Washington Evening Journal

Fairfield Ledger   Mt. Pleasant News
Neighbors Growing Together | Nov 21, 2017

Washington County 4-H’ers excel at Iowa State Fair and at home

By Linda Wenger | Oct 03, 2013
Photo by: Washington County 4-H Amy Green

As Washington County 4-H looks toward a new year and National 4-H Week, Oct. 6-12, the youth organization has new successes to propel them forward.

According to 4-H youth coordinator Amy Green, Washington County has the third highest enrollment in Iowa, with 400 plus members. The county’s goal for the 2013-14 year is to enroll 450 members.

As leaders and members recruit new members they can point to the successes this year’s members had at the Iowa State Fair. The county had 22 champions in livestock and non-livestock contests and 14 reserve champions. County 4-H’ers brought home 72 purple ribbons, 199 blue, 32 red, and two white. In communications, seven 4-H’ers received the excellence rating, seven earned the merit rating and three participation. The numbers include non-livestock and communications exhibitors.

“Washington County had more 4-H'ers involved in the swine show than any other county in Iowa,” Green said. “This year a total of 14 champions and reserves were earned in the swine department with youth from Washington County. The top three market pigs of the entire Iowa State Fair were from Washington County 4-H.”

There were a total 1,669 swine showed by 4-H’ers at the state fair. Sheep entries topped swine with 1,755. Beef entries totaled 1,669. Rabbits totaled 534; meat goats, 432; poultry, 412; dairy, 372; and horses, 281.

4-H’ers who show livestock at the state fair do not need to compete at the county level, as non-livestock and communications exhibitors do.

“Livestock is open enrollment, so if [4-H’ers] have the time and want to do that, they can,” Green said.

She said it can take a couple of years for younger 4-H’ers to learn how to show livestock.

“We have a lot of kids who show not just in the county fair, but out and about at different shows,” Green said. “They talk to people and they learn different ways of doing it.”

She said that non-livestock exhibitors and communications have to qualify at the county fair in order to go to the state fair. Thanks to the strong enrollment, 59 4-H’ers went on to the state fair.

“How they decide how many projects you can take is based on your year’s before enrollment,” she said. “So we were, last year, sixth or seventh in the state for enrollment and that earned us so many spots.”

As the Washington County 4-H organization moves forward, Green said that 4-H is changing.

“There’s not as many country kids, so [we’re] trying to tap into the town kids or city kids,” she said. “There’s so much now going on — a new curriculum is being made and programs are being offered.”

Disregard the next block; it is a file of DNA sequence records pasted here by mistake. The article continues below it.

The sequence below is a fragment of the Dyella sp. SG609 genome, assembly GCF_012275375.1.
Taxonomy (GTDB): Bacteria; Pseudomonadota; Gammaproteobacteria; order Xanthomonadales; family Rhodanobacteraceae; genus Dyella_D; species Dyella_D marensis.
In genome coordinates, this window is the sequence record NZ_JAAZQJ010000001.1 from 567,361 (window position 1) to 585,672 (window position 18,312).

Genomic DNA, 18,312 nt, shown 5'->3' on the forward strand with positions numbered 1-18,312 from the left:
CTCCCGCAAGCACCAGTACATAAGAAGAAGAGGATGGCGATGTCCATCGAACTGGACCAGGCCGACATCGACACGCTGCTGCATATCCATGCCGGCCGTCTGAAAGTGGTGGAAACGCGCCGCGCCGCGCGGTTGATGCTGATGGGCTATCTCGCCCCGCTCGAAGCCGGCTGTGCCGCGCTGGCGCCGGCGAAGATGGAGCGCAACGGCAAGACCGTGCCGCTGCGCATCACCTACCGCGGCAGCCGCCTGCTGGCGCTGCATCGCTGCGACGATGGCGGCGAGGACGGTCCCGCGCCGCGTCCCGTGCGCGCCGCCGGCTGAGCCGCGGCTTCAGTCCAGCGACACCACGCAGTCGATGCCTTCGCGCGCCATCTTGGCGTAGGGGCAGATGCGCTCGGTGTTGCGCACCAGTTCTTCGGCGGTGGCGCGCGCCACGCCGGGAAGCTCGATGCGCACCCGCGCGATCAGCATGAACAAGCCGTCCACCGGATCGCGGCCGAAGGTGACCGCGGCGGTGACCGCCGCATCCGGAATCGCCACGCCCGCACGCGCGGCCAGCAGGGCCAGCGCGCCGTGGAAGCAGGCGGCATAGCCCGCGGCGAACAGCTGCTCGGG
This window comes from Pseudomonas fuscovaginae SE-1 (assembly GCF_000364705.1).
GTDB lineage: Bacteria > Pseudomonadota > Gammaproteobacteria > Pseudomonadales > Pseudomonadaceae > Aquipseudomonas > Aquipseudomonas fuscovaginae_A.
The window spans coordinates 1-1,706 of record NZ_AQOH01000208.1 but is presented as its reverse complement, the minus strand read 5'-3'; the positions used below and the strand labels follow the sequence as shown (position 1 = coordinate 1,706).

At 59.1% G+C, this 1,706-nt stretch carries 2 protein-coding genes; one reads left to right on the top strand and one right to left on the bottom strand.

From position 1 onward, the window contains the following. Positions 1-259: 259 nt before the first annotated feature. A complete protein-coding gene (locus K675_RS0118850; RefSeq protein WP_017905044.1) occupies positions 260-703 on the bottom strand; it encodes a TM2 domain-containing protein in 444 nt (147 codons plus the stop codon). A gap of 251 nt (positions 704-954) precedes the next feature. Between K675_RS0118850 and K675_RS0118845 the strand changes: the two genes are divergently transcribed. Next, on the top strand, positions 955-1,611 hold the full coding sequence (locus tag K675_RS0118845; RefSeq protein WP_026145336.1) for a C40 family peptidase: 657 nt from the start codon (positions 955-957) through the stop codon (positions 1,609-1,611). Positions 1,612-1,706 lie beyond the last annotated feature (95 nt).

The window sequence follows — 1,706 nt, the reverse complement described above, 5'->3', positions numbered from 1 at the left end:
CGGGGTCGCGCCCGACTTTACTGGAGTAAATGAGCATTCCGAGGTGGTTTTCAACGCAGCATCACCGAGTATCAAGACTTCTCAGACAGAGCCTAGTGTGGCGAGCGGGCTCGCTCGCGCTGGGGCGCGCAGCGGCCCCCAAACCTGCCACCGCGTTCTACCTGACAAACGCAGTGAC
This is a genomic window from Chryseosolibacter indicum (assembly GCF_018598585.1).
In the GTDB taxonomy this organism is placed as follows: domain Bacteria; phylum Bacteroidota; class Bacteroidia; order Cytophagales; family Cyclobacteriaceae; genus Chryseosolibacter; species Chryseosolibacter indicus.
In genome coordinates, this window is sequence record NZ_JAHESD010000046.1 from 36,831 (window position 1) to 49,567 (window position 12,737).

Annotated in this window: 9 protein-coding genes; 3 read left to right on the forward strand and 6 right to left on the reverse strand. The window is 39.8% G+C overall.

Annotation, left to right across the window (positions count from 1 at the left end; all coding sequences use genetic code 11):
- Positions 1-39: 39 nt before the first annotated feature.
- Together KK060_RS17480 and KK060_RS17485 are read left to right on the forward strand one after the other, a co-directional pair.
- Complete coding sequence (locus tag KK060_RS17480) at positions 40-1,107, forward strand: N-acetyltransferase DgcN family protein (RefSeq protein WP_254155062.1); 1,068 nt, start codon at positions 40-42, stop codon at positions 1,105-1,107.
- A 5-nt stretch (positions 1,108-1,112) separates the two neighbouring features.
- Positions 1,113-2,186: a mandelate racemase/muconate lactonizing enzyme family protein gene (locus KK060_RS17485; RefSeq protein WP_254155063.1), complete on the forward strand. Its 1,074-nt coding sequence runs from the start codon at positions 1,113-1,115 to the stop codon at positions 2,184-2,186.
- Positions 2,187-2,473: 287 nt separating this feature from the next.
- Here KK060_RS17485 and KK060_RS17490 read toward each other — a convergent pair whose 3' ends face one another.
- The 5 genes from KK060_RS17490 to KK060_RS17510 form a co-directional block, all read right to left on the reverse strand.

As the county 4-H program grows, Green said the county needs to recruit more adult volunteers.

“We have some clubs in our Washington area that are getting bigger, bigger and bigger and Washington’s our largest town in the county,” she said. “Last year, we got to the point where I said we need more grownups.”

Green said that 4-H likes the ration of one adult for every 10 4-H’ers. Adult volunteers are needed to help the 4-H clubs, but adults could also volunteer to help with one event or share their expertise in a way that doesn’t ask them to volunteer on a monthly basis.

“We’re always looking for volunteers,” she said. “4-H can grow in a lot of angles.”

One area of growth that began a few years ago was Clover Kids for children in kindergarten through third grade. There are eight Clover Kids’ clubs.

“This year, we had over 160 kids, which is huge,” Green said. “The most promising number — I think last year we had 25 third-graders and 23 of them enrolled in 4-H. It’s good to see that when they graduate out, they’re moving up. That’s definitely important to us.”

Another area of growth are two programs that seek to develop leadership skills in older 4-H’ers. Members who want to participate in County Council or on the ELITE project team first go through a training program called Leadership Development, which is for anyone who has reached ninth grade or above. The program is a yearlong commitment. Once 4-H’ers complete the training, they can apply to be on County Council or the ELITE team. The County Council is a well-developed program in the county, while the ELITE team is a recent addition.

Green said that so many older 4-H’ers wanted to be on County Council that the organization came up with another group.

“ELITE stands for Enthusiastic Leaders Inspiring Teamwork and Experiences,” she said. “They plan two major new events. That group this [past] year decided we needed to invest in our intermediates, who are seventh-, eighth- and ninth-graders.”

ELITE did an event for the intermediates in January that included some education and some fun. They also did the project “Little Hands on the Farm” at the county fair.

This past year, there was one 4-H member who joined as an independent member.

“We want to remain flexible for kids who don’t fit a traditional club,” she said. “They have a mentor and they are still required to do a presentation and community service.”

Washington County has 17 clubs. There are two specialty clubs that meet— the Horse & Pony Club and Bows & Bullets.

For more information about 4-H, please call the Washington County Extension office at 319-653-4811.

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